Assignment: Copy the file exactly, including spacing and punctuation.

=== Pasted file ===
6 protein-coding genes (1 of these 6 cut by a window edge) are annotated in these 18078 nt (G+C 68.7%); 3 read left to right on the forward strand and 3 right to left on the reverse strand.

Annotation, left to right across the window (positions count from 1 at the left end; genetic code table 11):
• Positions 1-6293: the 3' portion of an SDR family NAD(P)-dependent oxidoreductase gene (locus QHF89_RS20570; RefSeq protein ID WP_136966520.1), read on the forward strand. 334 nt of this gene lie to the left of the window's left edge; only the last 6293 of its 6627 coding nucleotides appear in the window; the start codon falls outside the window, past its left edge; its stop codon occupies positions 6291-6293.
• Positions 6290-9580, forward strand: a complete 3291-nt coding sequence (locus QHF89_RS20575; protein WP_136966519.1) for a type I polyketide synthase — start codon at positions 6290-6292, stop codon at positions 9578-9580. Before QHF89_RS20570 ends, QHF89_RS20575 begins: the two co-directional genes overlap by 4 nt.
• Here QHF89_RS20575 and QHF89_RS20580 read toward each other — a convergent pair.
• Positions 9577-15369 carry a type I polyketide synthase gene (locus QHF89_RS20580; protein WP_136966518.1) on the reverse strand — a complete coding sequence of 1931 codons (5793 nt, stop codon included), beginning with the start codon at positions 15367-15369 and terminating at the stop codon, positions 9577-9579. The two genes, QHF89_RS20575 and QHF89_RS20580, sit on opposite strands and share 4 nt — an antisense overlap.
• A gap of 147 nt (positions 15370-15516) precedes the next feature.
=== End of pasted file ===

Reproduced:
6 protein-coding genes (1 of these 6 cut by a window edge) are annotated in these 18078 nt (G+C 68.7%); 3 read left to right on the forward strand and 3 right to left on the reverse strand.

Annotation, left to right across the window (positions count from 1 at the left end; genetic code table 11):
• Positions 1-6293: the 3' portion of an SDR family NAD(P)-dependent oxidoreductase gene (locus QHF89_RS20570; RefSeq protein ID WP_136966520.1), read on the forward strand. 334 nt of this gene lie to the left of the window's left edge; only the last 6293 of its 6627 coding nucleotides appear in the window; the start codon falls outside the window, past its left edge; its stop codon occupies positions 6291-6293.
• Positions 6290-9580, forward strand: a complete 3291-nt coding sequence (locus QHF89_RS20575; protein WP_136966519.1) for a type I polyketide synthase — start codon at positions 6290-6292, stop codon at positions 9578-9580. Before QHF89_RS20570 ends, QHF89_RS20575 begins: the two co-directional genes overlap by 4 nt.
• Here QHF89_RS20575 and QHF89_RS20580 read toward each other — a convergent pair.
• Positions 9577-15369 carry a type I polyketide synthase gene (locus QHF89_RS20580; protein WP_136966518.1) on the reverse strand — a complete coding sequence of 1931 codons (5793 nt, stop codon included), beginning with the start codon at positions 15367-15369 and terminating at the stop codon, positions 9577-9579. The two genes, QHF89_RS20575 and QHF89_RS20580, sit on opposite strands and share 4 nt — an antisense overlap.
• A gap of 147 nt (positions 15370-15516) precedes the next feature.